CSA suffered catastrophic administrative meltdown during Chris Nenzani’s presidency
JOHANNESBURG - Cricket South Africa’s embattled president Chris Nenzani chose to resign even though he had just three weeks of his tenure left bringing an end to a tumultuous seven-year period, that has seen the organisation drowning in a sea of controversy.
Nenzani, a school principal in East London, has been at the head of Cricket SA for seven years, the final 12 months of which were controversially added to what is normally a constitutionally mandated two-term period of three years each. The decision to take the extra year was one Nenzani admitted he regretted.
“Mr. Nenzani has led Cricket South Africa with dedication and astutely since 2013,” a Cricket SA statement read on Monday morning, confirming his resignation.
Nenzani wrote to the Board last Friday to say he would resign a decision that took effect from the following day.
In the last year, CSA has suffered a catastrophic administrative meltdown, that has seen its CEO suspended - on full pay - three senior managers suspended and face disciplinary hearings, two of those managers disputing their sackings, a continued struggle to acquire much needed income and in the last month a volcano explode around transformation and the mistreatment of black players in the national men’s team.
Nenzani has struggled to lead the organisations, with a variety of parties both inside and outside of CSA pulling the organisation and sport in different directions.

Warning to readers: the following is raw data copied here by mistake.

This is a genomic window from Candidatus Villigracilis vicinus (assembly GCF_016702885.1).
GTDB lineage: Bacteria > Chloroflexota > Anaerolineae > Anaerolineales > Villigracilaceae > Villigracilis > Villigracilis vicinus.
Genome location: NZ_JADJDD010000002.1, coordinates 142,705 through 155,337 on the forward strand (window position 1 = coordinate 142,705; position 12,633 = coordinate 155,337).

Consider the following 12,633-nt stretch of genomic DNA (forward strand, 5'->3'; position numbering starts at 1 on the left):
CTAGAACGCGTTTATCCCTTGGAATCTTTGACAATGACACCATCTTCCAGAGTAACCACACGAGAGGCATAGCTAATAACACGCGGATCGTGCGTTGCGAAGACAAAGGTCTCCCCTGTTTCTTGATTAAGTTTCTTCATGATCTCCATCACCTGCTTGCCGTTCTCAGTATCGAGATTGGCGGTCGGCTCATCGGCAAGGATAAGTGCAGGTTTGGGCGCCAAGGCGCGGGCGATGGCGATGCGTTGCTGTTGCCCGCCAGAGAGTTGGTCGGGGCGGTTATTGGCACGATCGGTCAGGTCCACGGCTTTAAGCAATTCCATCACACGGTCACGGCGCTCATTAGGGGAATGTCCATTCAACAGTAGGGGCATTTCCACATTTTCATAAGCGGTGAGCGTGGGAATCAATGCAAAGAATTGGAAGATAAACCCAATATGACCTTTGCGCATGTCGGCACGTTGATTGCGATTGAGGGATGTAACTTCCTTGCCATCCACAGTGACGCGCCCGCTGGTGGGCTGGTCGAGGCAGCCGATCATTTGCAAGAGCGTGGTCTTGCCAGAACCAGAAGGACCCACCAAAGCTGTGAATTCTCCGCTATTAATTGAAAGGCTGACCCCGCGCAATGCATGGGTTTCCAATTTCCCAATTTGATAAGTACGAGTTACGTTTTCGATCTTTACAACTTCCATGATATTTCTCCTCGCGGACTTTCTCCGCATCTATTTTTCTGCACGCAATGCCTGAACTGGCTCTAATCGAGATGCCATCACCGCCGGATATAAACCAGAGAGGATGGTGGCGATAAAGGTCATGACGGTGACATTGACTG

Graeme Smith, appointed as the full time Director of Cricket, described a “cancer” within the organisation when describing its administrative leadership, something Nenzani must bear a lot of responsibility for.
In particular the decision to give Thabang Moroe more “responsibility” as CEO is one that Nenzani, as chairman of the Board of Directors, will regret. He vehemently disputed that charge at last year’s CSA AGM, claiming the Board would still hold Moroe accountable.
Just how much the Board and Nenzani failed in that oversight became clear in November and December last year as Moroe plunged the organisation deeper into the mire, failing to acquire sponsors, overseeing the restructuring of the national men’s management, botched the hiring of Smith and then suspended the accreditation of five cricket journalists.
Nenzani claimed that by hosting a press conference on the second Saturday of December 2019, he was showing that he and the Board were taking responsibility for the mess into which the organisation had been dragged.
The Moroe issue drags on, with no finality yet reached on his future, but Nenzani’s is now clear.
Cricket SA will elect a new president at the AGM to be held on September 5.